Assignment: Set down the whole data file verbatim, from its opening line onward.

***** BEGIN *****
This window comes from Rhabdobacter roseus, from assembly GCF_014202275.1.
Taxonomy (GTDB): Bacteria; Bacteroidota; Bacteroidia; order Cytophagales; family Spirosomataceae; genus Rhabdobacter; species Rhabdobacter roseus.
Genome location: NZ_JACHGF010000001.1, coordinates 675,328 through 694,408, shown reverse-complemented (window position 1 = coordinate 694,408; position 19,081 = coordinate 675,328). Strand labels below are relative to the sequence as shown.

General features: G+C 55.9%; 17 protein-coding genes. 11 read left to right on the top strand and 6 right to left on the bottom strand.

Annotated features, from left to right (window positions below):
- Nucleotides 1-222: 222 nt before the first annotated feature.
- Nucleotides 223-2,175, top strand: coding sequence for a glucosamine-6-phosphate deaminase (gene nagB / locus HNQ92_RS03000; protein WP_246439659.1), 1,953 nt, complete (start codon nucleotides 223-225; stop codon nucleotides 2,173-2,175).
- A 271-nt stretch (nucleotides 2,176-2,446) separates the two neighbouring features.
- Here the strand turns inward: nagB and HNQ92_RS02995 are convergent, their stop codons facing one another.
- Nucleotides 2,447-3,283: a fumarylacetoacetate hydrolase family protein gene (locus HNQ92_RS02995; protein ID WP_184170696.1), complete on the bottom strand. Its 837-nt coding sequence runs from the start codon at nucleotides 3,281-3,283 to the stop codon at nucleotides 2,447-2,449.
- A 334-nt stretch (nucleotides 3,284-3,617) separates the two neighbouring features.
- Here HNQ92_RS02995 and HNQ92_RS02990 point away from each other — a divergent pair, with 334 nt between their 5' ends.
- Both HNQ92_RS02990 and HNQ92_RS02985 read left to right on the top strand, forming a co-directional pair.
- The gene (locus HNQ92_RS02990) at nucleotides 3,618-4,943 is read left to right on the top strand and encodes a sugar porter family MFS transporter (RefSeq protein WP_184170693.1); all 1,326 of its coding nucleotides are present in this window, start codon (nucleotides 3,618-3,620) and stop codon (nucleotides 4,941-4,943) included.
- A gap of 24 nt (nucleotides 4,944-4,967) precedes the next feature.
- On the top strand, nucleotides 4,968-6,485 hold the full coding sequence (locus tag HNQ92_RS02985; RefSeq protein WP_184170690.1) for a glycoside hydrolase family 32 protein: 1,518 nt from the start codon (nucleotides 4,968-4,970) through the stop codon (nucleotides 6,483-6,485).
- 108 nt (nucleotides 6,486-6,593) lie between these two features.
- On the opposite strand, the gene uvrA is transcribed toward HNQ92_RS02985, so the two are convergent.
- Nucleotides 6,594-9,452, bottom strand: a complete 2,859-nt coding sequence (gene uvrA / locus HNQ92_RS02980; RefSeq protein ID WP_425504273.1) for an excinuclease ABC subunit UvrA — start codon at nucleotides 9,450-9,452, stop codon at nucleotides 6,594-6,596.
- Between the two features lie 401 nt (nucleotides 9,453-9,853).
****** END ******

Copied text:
This window comes from Rhabdobacter roseus, from assembly GCF_014202275.1.
Taxonomy (GTDB): Bacteria; Bacteroidota; Bacteroidia; order Cytophagales; family Spirosomataceae; genus Rhabdobacter; species Rhabdobacter roseus.
Genome location: NZ_JACHGF010000001.1, coordinates 675,328 through 694,408, shown reverse-complemented (window position 1 = coordinate 694,408; position 19,081 = coordinate 675,328). Strand labels below are relative to the sequence as shown.

General features: G+C 55.9%; 17 protein-coding genes. 11 read left to right on the top strand and 6 right to left on the bottom strand.

Annotated features, from left to right (window positions below):
- Nucleotides 1-222: 222 nt before the first annotated feature.
- Nucleotides 223-2,175, top strand: coding sequence for a glucosamine-6-phosphate deaminase (gene nagB / locus HNQ92_RS03000; protein WP_246439659.1), 1,953 nt, complete (start codon nucleotides 223-225; stop codon nucleotides 2,173-2,175).
- A 271-nt stretch (nucleotides 2,176-2,446) separates the two neighbouring features.
- Here the strand turns inward: nagB and HNQ92_RS02995 are convergent, their stop codons facing one another.
- Nucleotides 2,447-3,283: a fumarylacetoacetate hydrolase family protein gene (locus HNQ92_RS02995; protein ID WP_184170696.1), complete on the bottom strand. Its 837-nt coding sequence runs from the start codon at nucleotides 3,281-3,283 to the stop codon at nucleotides 2,447-2,449.
- A 334-nt stretch (nucleotides 3,284-3,617) separates the two neighbouring features.
- Here HNQ92_RS02995 and HNQ92_RS02990 point away from each other — a divergent pair, with 334 nt between their 5' ends.
- Both HNQ92_RS02990 and HNQ92_RS02985 read left to right on the top strand, forming a co-directional pair.
- The gene (locus HNQ92_RS02990) at nucleotides 3,618-4,943 is read left to right on the top strand and encodes a sugar porter family MFS transporter (RefSeq protein WP_184170693.1); all 1,326 of its coding nucleotides are present in this window, start codon (nucleotides 3,618-3,620) and stop codon (nucleotides 4,941-4,943) included.
- A gap of 24 nt (nucleotides 4,944-4,967) precedes the next feature.
- On the top strand, nucleotides 4,968-6,485 hold the full coding sequence (locus tag HNQ92_RS02985; RefSeq protein WP_184170690.1) for a glycoside hydrolase family 32 protein: 1,518 nt from the start codon (nucleotides 4,968-4,970) through the stop codon (nucleotides 6,483-6,485).
- 108 nt (nucleotides 6,486-6,593) lie between these two features.
- On the opposite strand, the gene uvrA is transcribed toward HNQ92_RS02985, so the two are convergent.
- Nucleotides 6,594-9,452, bottom strand: a complete 2,859-nt coding sequence (gene uvrA / locus HNQ92_RS02980; RefSeq protein ID WP_425504273.1) for an excinuclease ABC subunit UvrA — start codon at nucleotides 9,450-9,452, stop codon at nucleotides 6,594-6,596.
- Between the two features lie 401 nt (nucleotides 9,453-9,853).